1971 Mount Hudson
Mount Hudson (Spanish: Volcán Hudson, Monte Hudson) is a stratovolcano in southern Chile, and the site of one of the largest eruptions in the twentieth century. The mountain itself is covered by a glacier. There is a caldera at the summit from an ancient eruption; modern volcanic activity comes from inside the caldera. Mount Hudson is named after Francisco Hudson, a 19th-century Chilean Navy hydrographer.Source: Wikipedia
1991 Mount Unzen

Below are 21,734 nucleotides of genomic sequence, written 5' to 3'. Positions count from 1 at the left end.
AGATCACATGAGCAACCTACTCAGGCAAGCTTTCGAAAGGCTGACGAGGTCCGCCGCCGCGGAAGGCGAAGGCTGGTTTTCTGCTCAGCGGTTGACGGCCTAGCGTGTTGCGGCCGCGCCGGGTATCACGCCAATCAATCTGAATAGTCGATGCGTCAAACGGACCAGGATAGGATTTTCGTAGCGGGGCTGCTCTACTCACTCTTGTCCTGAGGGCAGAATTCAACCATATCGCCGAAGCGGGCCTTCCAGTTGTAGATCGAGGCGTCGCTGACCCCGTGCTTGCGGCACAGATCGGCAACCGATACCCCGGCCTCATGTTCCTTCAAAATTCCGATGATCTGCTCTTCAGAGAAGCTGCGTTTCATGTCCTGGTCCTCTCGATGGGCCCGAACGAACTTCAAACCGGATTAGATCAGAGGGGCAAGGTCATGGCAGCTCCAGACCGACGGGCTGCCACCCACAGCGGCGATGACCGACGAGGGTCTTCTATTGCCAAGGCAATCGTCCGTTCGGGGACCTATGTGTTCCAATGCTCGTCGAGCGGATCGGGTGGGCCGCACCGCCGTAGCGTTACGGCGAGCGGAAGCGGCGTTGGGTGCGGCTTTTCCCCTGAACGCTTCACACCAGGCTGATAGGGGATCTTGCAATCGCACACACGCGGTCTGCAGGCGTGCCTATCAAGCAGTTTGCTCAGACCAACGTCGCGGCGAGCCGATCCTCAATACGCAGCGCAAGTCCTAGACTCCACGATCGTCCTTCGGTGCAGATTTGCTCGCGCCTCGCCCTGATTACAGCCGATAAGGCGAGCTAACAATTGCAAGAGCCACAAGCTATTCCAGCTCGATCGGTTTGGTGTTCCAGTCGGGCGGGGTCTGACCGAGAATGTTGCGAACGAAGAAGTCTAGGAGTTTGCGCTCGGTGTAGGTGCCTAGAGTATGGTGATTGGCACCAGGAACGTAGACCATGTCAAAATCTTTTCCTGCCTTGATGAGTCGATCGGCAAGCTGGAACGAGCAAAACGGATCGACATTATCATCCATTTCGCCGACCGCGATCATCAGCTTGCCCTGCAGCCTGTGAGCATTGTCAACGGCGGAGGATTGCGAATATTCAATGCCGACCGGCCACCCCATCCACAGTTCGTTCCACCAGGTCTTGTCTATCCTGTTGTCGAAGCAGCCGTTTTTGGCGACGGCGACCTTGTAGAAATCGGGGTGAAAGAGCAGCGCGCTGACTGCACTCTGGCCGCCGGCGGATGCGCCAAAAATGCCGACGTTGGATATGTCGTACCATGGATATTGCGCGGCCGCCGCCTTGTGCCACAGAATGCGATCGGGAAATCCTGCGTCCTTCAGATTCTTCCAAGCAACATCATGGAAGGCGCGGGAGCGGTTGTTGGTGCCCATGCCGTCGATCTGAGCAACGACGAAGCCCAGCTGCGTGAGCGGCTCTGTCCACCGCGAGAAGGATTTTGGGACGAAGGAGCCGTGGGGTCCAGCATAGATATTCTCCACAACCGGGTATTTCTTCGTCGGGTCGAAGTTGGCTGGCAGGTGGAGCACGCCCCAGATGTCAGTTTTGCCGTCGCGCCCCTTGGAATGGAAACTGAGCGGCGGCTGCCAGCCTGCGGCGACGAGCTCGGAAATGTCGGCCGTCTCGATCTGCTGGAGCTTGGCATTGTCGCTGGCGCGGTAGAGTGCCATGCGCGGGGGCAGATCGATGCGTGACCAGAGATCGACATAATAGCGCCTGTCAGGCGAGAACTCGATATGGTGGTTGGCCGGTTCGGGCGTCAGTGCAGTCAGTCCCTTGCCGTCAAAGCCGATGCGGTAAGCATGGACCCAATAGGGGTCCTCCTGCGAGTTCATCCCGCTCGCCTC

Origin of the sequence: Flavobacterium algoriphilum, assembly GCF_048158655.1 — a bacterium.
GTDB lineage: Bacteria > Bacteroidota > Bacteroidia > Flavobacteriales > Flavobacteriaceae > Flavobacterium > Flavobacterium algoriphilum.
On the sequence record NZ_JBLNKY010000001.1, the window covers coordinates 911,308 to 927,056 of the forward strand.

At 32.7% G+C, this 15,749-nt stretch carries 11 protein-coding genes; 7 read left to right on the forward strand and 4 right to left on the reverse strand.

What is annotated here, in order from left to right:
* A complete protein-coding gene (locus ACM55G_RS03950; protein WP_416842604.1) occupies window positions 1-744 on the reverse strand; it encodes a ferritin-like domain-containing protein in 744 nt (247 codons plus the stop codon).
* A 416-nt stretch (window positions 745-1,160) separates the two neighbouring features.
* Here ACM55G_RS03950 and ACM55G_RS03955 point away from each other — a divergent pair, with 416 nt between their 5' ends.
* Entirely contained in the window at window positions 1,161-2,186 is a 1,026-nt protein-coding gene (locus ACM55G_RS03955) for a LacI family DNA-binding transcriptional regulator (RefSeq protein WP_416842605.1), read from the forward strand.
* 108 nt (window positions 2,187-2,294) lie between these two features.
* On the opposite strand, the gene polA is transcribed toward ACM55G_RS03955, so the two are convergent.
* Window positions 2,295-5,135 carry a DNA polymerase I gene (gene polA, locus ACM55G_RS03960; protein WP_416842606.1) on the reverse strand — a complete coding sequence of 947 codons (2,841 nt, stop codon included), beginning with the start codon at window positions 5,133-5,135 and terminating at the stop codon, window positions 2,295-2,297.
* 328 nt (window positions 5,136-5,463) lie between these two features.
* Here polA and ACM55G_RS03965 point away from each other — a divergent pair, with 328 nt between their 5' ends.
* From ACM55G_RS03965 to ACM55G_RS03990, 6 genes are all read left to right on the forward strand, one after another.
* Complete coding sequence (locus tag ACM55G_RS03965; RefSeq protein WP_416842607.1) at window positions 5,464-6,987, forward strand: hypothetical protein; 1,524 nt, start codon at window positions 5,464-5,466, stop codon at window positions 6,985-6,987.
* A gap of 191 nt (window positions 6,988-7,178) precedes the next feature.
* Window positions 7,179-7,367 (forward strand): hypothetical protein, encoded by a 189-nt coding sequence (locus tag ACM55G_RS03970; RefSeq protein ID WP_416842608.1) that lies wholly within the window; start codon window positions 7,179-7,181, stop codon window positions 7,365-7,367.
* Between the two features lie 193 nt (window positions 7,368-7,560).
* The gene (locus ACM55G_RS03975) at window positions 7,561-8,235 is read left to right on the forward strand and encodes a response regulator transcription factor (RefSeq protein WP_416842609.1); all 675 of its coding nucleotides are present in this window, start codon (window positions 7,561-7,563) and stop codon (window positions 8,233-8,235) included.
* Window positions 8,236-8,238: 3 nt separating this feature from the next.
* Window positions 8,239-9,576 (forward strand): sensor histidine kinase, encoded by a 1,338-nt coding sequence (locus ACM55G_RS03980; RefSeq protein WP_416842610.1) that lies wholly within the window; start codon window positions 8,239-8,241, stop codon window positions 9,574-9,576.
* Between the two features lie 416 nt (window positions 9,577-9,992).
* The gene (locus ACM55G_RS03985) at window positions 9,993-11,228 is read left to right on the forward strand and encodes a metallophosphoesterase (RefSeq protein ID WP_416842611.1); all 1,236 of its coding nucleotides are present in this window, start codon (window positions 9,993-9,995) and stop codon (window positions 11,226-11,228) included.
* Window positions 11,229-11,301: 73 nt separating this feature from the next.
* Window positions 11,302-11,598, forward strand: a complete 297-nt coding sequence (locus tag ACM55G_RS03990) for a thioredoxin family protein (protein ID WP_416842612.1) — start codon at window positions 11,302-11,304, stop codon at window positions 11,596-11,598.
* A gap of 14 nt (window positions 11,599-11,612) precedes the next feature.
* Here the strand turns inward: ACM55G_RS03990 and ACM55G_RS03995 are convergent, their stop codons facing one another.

Mount Unzen (雲仙岳, Unzen-dake) is an active volcanic group of several overlapping stratovolcanoes, near the city of Shimabara, Nagasaki on the island of Kyushu, Japan's southernmost main island. In 1792, the collapse of one of its several lava domes triggered a megatsunami that killed 14,524 people in Japan's worst volcanic-related disaster. The volcano was most recently active from 1990 to 1995, and a large eruption in 1991 generated a pyroclastic flow that killed 43 people, including three volcanologists. Its highest peaks are Fugen-dake (普賢岳) at 1,359 metres (4,459 ft) and Heisei-shinzan (平成新山) at 1,486 metres (4,875 ft). The latter emerged during the eruptions of the early, eponymous Heisei era (1989–2019).Source: Wikipedia
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